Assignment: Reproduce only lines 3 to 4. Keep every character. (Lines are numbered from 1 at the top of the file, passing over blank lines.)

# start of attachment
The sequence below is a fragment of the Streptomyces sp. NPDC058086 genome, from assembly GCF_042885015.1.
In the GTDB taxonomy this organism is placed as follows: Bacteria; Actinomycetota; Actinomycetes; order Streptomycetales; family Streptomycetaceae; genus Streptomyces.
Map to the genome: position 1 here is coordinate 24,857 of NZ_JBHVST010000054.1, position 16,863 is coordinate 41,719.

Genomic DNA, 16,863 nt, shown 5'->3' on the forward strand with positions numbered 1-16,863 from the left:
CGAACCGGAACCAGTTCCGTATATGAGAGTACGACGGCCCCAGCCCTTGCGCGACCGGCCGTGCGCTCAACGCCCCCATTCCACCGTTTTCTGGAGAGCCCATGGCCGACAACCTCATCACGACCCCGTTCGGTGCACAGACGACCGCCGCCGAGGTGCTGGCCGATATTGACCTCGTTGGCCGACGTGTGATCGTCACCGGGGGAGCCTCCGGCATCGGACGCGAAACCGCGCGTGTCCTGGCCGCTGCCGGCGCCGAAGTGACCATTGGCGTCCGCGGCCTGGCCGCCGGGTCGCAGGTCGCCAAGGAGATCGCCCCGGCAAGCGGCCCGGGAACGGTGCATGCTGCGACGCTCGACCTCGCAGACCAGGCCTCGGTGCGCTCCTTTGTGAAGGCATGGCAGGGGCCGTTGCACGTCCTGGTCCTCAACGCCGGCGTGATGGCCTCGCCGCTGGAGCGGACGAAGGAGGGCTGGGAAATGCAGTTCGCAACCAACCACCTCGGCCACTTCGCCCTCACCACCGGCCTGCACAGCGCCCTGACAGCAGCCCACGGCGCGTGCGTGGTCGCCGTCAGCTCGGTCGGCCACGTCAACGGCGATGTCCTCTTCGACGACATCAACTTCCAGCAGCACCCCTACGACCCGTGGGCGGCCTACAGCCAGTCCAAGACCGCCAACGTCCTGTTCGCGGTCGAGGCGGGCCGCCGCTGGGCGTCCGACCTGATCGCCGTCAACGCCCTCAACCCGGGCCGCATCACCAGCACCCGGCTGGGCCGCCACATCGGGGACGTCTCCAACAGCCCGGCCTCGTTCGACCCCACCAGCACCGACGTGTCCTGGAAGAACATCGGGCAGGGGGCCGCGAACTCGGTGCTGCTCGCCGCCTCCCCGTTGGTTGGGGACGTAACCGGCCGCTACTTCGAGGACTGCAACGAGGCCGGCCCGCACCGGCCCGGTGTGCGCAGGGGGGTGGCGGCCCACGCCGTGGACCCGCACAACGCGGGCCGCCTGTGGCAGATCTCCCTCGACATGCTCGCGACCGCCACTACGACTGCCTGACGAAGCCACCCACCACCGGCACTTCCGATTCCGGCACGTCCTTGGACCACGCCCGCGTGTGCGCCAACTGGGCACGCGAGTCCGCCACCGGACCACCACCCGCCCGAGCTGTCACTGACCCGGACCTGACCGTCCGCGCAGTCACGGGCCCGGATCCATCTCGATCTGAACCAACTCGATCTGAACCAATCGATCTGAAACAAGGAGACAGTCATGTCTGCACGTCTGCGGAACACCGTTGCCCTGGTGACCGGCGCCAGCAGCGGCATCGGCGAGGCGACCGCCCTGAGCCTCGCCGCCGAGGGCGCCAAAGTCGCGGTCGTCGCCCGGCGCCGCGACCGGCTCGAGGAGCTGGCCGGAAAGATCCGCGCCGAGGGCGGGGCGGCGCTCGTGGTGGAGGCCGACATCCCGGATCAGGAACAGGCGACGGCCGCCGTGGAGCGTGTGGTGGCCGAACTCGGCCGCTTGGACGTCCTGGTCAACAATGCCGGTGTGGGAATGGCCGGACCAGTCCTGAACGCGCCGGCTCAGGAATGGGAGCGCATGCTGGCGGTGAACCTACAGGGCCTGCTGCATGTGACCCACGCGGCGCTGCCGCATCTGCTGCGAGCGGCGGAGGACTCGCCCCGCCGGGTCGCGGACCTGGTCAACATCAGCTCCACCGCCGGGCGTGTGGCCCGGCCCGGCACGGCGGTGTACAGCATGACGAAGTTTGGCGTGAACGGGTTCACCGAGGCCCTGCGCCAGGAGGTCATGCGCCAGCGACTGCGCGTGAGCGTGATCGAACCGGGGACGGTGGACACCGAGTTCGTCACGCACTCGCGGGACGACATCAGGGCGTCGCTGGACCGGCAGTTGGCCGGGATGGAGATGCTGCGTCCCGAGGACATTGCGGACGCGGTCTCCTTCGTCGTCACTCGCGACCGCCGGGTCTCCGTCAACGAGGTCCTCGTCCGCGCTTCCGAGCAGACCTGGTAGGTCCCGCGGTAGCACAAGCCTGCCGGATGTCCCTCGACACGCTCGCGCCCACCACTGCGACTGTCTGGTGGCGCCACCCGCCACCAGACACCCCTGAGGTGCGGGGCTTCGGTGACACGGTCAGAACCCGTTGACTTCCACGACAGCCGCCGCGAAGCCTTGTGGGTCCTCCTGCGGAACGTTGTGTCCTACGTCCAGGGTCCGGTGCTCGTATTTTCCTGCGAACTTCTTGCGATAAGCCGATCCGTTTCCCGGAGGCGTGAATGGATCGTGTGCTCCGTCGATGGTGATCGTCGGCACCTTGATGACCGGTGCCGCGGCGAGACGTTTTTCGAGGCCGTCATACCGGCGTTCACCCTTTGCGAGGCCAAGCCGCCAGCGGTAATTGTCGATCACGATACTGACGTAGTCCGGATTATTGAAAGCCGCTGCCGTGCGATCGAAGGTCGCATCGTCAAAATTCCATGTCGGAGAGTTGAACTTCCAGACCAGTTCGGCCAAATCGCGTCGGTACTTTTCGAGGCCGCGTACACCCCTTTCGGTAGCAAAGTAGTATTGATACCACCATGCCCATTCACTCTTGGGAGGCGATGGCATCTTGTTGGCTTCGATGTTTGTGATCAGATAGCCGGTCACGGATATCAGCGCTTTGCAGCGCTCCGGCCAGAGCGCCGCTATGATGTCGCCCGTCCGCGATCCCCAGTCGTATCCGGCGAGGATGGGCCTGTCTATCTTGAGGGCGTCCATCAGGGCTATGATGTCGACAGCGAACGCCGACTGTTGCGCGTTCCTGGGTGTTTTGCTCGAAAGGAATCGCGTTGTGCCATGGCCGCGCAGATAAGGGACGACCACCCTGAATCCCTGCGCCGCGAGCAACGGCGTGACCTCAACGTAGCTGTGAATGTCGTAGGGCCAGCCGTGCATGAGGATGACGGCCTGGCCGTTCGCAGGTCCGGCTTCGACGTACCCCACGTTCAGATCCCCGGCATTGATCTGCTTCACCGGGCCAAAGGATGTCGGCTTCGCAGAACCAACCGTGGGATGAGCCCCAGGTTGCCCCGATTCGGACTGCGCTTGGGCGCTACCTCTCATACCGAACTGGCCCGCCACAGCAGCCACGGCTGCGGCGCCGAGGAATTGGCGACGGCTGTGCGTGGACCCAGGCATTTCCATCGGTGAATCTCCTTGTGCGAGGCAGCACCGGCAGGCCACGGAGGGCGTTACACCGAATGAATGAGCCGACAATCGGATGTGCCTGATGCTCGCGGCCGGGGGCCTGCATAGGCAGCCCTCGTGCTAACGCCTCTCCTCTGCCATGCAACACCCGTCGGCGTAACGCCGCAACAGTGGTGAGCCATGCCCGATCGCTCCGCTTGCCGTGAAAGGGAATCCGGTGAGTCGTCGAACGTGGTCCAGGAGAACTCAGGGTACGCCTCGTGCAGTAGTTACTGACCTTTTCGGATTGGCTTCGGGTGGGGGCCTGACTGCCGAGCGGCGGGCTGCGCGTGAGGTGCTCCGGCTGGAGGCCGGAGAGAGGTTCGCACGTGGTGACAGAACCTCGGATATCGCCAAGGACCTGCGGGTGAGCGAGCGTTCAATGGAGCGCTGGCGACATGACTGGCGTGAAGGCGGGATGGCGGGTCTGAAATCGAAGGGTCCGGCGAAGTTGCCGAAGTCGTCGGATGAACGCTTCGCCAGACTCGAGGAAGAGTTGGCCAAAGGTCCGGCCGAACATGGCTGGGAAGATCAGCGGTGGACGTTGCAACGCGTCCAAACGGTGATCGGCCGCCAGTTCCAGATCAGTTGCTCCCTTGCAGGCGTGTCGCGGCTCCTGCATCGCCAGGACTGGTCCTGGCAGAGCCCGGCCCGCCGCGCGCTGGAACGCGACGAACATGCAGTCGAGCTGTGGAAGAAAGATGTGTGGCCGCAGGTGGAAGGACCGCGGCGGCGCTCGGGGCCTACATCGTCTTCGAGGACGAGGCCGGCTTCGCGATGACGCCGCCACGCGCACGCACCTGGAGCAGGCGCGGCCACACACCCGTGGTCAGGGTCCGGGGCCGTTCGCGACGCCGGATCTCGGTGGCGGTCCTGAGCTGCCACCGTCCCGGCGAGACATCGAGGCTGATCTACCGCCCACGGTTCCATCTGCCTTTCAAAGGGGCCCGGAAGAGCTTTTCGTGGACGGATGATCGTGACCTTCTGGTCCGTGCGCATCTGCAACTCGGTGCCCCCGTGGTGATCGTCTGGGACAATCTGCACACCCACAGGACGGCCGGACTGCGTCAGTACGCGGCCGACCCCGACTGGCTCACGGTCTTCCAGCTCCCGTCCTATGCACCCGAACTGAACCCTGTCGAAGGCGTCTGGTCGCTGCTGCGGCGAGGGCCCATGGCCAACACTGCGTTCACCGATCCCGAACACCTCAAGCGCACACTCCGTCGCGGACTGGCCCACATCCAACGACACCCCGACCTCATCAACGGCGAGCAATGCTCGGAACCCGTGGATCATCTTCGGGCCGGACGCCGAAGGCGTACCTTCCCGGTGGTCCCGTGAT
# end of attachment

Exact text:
Map to the genome: position 1 here is coordinate 24,857 of NZ_JBHVST010000054.1, position 16,863 is coordinate 41,719.

Genomic DNA, 16,863 nt, shown 5'->3' on the forward strand with positions numbered 1-16,863 from the left: